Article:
Campaign ad, sometime this summer, Trump in front of a large, cheering crowd: “Let me tell you straight: I’m honest and I’m tough.  I like to set clear goals and make sure they’re met.  But I’m not dangerous.  The other candidate, the one who smiles a lot and whose every word is written by someone else—she’s dangerous.  She’s always looking for new places to bomb, new wars to get into.  That’s not me.  Tough, yes.  Dangerous?  Not for the American people.”

Tuesday, May 24, 2016

I Confess, Graunt Didn't Invent Economics...

Aristotle did. As Philip Kreager reminded me:
Historians of economics have for some time treated his [Aristotle's] writings as formative, even though relevant passages in the Politics and Ethics amount to only a few pages.
Wait. There's more:
In the Politics, however, population is a recurring topic, extensively discussed and integral to the overall argument. "The first part of a state's equipment," Aristotle says, "is a body of men, and we must consider both how many they ought to be and with what natural qualities,"
The almost obsessive focus on proportionality I noted in Graunt and Locke is no proof of Graunt's influence on Locke. The proportional view was central to Aristotle's Politics and everybody in early modern humanism "up to and including Adam Smith" was doing Aristotle. You didn't have to read Aristotle. The commentaries on Aristotle were ubiquitous. For Aristotle,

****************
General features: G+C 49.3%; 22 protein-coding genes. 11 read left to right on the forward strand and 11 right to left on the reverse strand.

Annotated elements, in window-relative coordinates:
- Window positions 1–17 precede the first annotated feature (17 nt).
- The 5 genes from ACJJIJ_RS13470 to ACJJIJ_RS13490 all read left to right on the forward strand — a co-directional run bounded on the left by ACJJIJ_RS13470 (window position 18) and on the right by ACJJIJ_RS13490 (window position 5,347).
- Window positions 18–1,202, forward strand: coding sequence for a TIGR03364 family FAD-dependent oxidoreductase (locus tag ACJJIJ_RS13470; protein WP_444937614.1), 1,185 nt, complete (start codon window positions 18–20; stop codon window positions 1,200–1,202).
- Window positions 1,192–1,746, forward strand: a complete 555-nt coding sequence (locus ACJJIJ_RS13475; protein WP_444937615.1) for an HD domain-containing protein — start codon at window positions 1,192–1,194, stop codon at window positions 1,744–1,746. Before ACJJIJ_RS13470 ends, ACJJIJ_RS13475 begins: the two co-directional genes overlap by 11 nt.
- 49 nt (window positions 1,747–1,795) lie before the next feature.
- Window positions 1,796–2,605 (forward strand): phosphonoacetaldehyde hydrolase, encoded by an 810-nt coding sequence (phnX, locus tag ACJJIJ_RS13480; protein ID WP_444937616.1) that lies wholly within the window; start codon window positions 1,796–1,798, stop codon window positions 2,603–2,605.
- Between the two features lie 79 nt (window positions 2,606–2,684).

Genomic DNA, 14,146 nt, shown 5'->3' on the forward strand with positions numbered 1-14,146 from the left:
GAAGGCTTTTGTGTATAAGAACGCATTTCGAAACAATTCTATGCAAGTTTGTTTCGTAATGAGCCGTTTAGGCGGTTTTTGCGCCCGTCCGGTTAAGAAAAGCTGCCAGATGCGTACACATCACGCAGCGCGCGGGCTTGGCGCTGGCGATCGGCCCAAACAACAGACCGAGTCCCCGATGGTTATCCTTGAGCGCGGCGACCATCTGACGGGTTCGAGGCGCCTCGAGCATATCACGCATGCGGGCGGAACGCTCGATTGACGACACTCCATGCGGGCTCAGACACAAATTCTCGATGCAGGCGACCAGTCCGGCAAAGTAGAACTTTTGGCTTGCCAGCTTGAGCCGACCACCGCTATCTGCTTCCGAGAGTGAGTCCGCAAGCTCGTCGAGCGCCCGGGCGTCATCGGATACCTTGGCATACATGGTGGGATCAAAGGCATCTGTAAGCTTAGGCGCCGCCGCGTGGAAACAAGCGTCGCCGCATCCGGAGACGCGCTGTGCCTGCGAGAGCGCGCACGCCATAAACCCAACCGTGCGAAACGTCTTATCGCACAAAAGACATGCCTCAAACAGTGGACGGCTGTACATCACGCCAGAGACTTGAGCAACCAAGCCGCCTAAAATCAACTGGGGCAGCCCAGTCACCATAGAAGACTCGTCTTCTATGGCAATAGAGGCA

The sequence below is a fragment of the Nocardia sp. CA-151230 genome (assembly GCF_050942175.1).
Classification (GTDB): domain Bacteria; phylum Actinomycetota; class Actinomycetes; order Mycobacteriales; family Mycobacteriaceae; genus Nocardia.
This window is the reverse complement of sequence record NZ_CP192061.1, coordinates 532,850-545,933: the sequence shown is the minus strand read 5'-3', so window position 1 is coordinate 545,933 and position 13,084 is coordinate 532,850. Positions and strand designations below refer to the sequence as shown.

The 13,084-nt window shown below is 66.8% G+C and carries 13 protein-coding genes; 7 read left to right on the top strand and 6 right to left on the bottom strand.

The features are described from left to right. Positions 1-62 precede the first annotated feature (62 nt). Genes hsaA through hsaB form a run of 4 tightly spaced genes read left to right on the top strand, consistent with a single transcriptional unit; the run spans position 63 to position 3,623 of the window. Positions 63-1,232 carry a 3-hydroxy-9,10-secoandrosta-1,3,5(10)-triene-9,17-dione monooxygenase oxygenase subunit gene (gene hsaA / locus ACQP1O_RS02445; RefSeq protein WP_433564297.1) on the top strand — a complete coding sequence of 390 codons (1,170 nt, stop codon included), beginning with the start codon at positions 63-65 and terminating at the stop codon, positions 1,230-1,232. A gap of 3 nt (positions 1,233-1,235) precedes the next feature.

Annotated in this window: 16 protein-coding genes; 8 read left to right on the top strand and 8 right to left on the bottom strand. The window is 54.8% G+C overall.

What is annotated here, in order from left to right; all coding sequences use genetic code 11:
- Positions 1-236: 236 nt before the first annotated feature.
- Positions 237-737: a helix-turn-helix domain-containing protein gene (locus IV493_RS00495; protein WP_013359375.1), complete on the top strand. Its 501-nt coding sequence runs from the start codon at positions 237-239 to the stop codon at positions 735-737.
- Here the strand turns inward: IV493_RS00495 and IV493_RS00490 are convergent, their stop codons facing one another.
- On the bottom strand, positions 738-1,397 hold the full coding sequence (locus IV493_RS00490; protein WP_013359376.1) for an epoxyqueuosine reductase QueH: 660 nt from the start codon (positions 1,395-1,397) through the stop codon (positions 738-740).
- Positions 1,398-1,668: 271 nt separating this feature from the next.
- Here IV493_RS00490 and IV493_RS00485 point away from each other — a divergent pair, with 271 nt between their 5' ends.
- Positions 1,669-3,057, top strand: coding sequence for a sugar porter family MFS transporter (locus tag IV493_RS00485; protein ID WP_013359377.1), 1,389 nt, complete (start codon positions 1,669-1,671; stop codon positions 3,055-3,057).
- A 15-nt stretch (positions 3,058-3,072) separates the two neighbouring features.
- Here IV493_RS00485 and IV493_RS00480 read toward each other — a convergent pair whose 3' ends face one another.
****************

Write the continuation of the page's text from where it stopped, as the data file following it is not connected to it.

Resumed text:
The logic of proportional versus numerical relationships also describes the economy of the household in relation to its size, and this in turn shapes the wider demography of constituent groups. Oikos, the household, is the root of oikonomia, the art of household management, from which we derive the modern term "economics."
What Graunt did contribute was a brilliant synthesis of humanist Aristotelianism with the techniques of merchant bookkeeping.
Graunt's work brilliantly synthesized humanist methods of natural history and rhetorical communication that were basic to Aristotelianism with techniques of merchant bookkeeping in which population totals are treated as open or relative accounting balances, rather than closed aggregates; his method arose as a direct response to the need to calculate balances in the body politic.
So no, Graunt didn't invent economics. He did invent the science of population statistics, though, and thus laid the foundation for modern social sciences. As for Graunt's contribution relative to Petty's, Walter Wilcox aptly summed up my own impression, "To the trained reader Graunt writes statistical music; Petty is like a child playing with a new musical toy which occasionally yields a bit of harmony."